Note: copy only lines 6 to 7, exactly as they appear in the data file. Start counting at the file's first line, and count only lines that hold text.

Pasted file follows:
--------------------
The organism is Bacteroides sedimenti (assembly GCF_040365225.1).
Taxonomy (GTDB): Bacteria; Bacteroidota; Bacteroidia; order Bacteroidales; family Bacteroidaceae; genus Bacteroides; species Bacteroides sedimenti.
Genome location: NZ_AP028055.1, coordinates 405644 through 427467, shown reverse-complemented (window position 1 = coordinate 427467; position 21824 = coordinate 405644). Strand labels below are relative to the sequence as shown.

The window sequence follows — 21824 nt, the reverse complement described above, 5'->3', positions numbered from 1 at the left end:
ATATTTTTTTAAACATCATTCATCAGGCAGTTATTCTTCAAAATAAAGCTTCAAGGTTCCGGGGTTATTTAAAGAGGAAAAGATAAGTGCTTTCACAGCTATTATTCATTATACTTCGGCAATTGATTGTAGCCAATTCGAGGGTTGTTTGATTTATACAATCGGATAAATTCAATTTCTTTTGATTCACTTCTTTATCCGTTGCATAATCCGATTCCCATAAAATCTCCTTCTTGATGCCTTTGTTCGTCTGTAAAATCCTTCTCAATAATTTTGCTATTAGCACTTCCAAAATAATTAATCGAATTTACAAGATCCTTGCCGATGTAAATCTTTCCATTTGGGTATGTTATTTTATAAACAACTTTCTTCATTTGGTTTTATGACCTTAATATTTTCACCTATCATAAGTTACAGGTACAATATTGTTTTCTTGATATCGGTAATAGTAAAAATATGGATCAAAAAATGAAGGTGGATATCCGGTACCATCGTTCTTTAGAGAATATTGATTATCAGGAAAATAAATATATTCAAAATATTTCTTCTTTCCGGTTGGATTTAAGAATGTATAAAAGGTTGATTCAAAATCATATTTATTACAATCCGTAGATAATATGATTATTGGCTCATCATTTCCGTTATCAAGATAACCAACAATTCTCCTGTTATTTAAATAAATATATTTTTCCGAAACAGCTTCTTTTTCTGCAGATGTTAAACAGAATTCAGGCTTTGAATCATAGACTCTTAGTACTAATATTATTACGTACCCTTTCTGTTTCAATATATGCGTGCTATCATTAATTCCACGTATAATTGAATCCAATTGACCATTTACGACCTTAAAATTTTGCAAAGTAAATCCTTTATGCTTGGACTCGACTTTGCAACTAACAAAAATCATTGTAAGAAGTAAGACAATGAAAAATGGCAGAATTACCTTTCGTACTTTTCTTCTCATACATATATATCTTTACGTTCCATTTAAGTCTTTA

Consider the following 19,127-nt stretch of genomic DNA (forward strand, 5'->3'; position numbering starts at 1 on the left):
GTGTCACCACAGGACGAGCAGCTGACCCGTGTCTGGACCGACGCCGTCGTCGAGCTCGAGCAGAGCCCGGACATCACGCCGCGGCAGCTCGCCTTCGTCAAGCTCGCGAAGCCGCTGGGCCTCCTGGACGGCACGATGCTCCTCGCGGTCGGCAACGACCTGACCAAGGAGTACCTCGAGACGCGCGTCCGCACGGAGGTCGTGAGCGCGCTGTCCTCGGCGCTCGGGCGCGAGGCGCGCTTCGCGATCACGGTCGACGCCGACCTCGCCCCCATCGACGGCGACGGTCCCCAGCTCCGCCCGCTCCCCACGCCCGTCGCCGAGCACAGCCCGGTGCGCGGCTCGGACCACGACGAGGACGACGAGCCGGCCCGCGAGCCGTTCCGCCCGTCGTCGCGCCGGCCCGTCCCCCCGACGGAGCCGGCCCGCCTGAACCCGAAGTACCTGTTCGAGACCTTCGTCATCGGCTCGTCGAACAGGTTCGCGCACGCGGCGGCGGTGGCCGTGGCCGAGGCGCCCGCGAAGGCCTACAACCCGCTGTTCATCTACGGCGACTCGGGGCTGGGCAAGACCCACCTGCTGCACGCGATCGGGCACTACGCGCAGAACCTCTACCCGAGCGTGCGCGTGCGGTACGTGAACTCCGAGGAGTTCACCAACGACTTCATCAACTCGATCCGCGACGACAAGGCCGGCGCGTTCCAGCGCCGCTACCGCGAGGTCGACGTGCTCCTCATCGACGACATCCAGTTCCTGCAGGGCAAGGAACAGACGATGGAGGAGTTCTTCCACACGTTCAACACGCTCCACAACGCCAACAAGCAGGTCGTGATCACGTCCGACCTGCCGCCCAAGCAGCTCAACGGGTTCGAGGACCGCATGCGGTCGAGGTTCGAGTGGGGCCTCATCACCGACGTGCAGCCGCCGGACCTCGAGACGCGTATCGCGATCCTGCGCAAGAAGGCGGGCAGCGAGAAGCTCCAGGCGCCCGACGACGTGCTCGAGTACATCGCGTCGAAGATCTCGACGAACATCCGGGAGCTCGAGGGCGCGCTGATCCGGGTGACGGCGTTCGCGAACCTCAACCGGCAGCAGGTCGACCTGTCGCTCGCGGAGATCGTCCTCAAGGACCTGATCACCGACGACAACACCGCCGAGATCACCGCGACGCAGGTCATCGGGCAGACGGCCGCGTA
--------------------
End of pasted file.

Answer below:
Consider the following 19,127-nt stretch of genomic DNA (forward strand, 5'->3'; position numbering starts at 1 on the left):
GTGTCACCACAGGACGAGCAGCTGACCCGTGTCTGGACCGACGCCGTCGTCGAGCTCGAGCAGAGCCCGGACATCACGCCGCGGCAGCTCGCCTTCGTCAAGCTCGCGAAGCCGCTGGGCCTCCTGGACGGCACGATGCTCCTCGCGGTCGGCAACGACCTGACCAAGGAGTACCTCGAGACGCGCGTCCGCACGGAGGTCGTGAGCGCGCTGTCCTCGGCGCTCGGGCGCGAGGCGCGCTTCGCGATCACGGTCGACGCCGACCTCGCCCCCATCGACGGCGACGGTCCCCAGCTCCGCCCGCTCCCCACGCCCGTCGCCGAGCACAGCCCGGTGCGCGGCTCGGACCACGACGAGGACGACGAGCCGGCCCGCGAGCCGTTCCGCCCGTCGTCGCGCCGGCCCGTCCCCCCGACGGAGCCGGCCCGCCTGAACCCGAAGTACCTGTTCGAGACCTTCGTCATCGGCTCGTCGAACAGGTTCGCGCACGCGGCGGCGGTGGCCGTGGCCGAGGCGCCCGCGAAGGCCTACAACCCGCTGTTCATCTACGGCGACTCGGGGCTGGGCAAGACCCACCTGCTGCACGCGATCGGGCACTACGCGCAGAACCTCTACCCGAGCGTGCGCGTGCGGTACGTGAACTCCGAGGAGTTCACCAACGACTTCATCAACTCGATCCGCGACGACAAGGCCGGCGCGTTCCAGCGCCGCTACCGCGAGGTCGACGTGCTCCTCATCGACGACATCCAGTTCCTGCAGGGCAAGGAACAGACGATGGAGGAGTTCTTCCACACGTTCAACACGCTCCACAACGCCAACAAGCAGGTCGTGATCACGTCCGACCTGCCGCCCAAGCAGCTCAACGGGTTCGAGGACCGCATGCGGTCGAGGTTCGAGTGGGGCCTCATCACCGACGTGCAGCCGCCGGACCTCGAGACGCGTATCGCGATCCTGCGCAAGAAGGCGGGCAGCGAGAAGCTCCAGGCGCCCGACGACGTGCTCGAGTACATCGCGTCGAAGATCTCGACGAACATCCGGGAGCTCGAGGGCGCGCTGATCCGGGTGACGGCGTTCGCGAACCTCAACCGGCAGCAGGTCGACCTGTCGCTCGCGGAGATCGTCCTCAAGGACCTGATCACCGACGACAACACCGCCGAGATCACCGCGACGCAGGTCATCGGGCAGACGGCCGCGTA